There would certainly be challenges in gathering relapse information, like Dr. Junig points out, but I think it can be done. I wonder if the treatment community has resisted trying to obtain info on relapse because the abstinence-based programs have historically had such poor outcomes.

My gut tells me that opioid addicts have the highest relapse rate out there. That they relapse more quickly and that the outcomes of the relapse, like Lilly says, is more devastating than for those who abuse other substances.

This is an example of why I would love to be a part of a research team myself.

Thank you guys for answering my call!

Amy

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PostPosted: Sat Feb 25, 2017 5:33 pm 
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Lilly wrote: "You may end up finding out that opioid relapse rates are not, in fact, higher than those on alcohol or cocaine, but tend to be more often fatal."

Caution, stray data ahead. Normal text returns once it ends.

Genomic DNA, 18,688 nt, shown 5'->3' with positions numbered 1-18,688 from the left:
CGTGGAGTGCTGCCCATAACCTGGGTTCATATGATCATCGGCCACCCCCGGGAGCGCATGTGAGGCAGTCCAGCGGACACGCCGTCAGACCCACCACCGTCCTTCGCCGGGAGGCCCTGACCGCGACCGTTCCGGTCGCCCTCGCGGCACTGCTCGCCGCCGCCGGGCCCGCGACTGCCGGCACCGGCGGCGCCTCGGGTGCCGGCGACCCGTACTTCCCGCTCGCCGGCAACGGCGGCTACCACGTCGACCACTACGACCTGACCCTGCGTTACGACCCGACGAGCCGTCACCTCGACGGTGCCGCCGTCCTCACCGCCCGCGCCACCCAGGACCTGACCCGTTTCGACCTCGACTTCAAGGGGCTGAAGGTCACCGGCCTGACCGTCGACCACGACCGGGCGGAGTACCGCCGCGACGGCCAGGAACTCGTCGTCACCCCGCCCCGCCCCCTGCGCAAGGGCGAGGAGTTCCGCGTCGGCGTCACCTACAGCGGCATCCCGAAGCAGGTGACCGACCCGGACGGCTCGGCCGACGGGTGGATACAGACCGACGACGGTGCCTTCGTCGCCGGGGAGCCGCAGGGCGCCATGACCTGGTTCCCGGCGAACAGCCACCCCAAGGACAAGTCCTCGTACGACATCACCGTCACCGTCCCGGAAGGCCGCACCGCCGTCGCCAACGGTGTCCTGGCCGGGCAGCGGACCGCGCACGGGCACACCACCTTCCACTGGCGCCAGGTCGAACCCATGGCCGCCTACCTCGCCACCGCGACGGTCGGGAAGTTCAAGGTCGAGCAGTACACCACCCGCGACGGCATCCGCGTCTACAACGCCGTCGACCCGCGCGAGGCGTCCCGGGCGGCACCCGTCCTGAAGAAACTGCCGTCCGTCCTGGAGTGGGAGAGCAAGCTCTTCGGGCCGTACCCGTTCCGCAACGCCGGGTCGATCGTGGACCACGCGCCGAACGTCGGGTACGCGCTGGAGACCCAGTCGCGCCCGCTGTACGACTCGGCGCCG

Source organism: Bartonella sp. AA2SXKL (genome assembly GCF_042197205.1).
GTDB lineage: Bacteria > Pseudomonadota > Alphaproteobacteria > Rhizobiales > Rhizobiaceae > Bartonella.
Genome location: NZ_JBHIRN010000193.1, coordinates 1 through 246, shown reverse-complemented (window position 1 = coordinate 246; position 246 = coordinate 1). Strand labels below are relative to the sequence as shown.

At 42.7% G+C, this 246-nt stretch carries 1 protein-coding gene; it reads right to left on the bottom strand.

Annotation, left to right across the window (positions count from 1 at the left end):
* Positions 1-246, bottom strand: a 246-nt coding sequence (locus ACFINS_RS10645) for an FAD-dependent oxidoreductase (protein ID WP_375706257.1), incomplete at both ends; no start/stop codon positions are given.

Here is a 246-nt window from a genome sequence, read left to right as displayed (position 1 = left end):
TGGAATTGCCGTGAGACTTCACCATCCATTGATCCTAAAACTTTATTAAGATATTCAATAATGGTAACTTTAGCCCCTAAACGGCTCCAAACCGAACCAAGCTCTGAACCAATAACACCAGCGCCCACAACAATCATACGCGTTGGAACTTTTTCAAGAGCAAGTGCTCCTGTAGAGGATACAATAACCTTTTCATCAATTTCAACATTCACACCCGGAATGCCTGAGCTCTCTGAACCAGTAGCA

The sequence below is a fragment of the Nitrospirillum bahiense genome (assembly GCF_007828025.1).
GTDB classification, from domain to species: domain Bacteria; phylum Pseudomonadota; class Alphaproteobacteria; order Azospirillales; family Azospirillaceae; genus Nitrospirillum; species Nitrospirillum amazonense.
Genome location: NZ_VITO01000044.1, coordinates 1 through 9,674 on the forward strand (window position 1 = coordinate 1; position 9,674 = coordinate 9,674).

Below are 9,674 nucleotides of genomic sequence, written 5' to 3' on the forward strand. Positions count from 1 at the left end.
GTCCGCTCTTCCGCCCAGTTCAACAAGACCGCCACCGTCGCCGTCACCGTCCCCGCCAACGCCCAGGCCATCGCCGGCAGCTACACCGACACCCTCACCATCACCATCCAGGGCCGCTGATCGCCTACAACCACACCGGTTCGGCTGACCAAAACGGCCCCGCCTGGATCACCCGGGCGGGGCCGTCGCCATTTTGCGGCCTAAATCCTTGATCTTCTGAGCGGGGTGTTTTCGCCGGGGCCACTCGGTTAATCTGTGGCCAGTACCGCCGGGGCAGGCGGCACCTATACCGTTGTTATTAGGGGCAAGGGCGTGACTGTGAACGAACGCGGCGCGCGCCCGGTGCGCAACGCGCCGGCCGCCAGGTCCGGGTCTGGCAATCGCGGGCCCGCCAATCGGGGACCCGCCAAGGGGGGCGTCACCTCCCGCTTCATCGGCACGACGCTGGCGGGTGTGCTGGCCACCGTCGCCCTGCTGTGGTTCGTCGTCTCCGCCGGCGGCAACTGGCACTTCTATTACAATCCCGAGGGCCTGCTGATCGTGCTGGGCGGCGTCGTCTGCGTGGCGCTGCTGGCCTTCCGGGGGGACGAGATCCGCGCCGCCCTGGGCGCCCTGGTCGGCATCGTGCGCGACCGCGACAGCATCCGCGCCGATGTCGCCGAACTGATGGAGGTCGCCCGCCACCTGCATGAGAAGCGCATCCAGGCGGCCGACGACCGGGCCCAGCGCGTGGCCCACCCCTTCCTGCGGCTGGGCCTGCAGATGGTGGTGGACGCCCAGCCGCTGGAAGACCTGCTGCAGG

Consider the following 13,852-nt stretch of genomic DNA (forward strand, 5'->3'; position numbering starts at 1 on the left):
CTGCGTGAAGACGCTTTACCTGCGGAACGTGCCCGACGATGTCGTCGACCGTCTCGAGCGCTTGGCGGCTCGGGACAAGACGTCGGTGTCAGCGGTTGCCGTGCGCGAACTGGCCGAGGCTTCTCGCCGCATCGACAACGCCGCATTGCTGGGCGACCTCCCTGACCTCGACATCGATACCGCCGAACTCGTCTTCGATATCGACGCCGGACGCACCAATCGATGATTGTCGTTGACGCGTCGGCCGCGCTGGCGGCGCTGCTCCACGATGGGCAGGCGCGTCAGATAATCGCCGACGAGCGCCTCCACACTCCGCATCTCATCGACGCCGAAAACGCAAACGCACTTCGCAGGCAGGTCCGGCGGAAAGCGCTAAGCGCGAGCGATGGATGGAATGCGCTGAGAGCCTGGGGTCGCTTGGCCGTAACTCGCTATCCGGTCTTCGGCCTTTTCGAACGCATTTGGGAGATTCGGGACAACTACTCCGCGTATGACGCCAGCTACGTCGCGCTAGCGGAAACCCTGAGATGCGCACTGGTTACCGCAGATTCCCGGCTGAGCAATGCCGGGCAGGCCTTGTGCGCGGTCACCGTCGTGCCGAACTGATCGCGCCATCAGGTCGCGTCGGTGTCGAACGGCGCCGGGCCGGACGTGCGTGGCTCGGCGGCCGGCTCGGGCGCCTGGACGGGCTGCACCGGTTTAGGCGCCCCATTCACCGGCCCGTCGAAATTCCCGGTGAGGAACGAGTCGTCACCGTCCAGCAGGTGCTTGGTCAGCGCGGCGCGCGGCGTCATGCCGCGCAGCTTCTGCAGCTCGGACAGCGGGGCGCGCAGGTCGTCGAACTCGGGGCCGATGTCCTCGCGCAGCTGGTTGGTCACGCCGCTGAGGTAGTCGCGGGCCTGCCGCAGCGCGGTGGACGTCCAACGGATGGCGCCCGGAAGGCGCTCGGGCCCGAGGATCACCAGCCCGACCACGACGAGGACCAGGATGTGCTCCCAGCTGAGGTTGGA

I agree with this, though of course I can't prove it. The biggest issue regarding mortality with opiates is overdose, so that the death rate might well be higher. Then again, alcoholics probably die of heart attacks at an elevated rate, but there's no way to prove the connection individually. Alcoholism is toxic to just about every organ in the body I believe, not so with opiates ai don't think, or at least if toxic it's too a lesser degree than booze,, but again. the overdose risk is very high.

I can speak only for myself in the end. I've been addicted to alcohol, benzos, and opiates. I relapsed many times on both the alcohol and benzos. I'm sure I also would have on the opiates as well were it not for bupe

Oh wait, I forgot cocaine, something else I was addicted to. The cravings were absolutely unbearable/ Personally, comparing my experiences, my years as an active alcoholic took the most from me, and out of me. As long as I could get my fix as an opium addict...I bought it semi-legally for the duration... I functioned on a high level.

Perhaps in the end the issue as to relapse rate is somewhat academic. I continue to believe that the biggest risk to an opiate addict are the laws against. I'm assuming that were they legal, overdoses would go down (on the assumption one would be more sure of what one was getting. I think this makes them unique...or almost so...in a discussion of a drugs relative harm potential. Weed is somewhat in the same boat, with its inherent risk exceeded by legal sanctions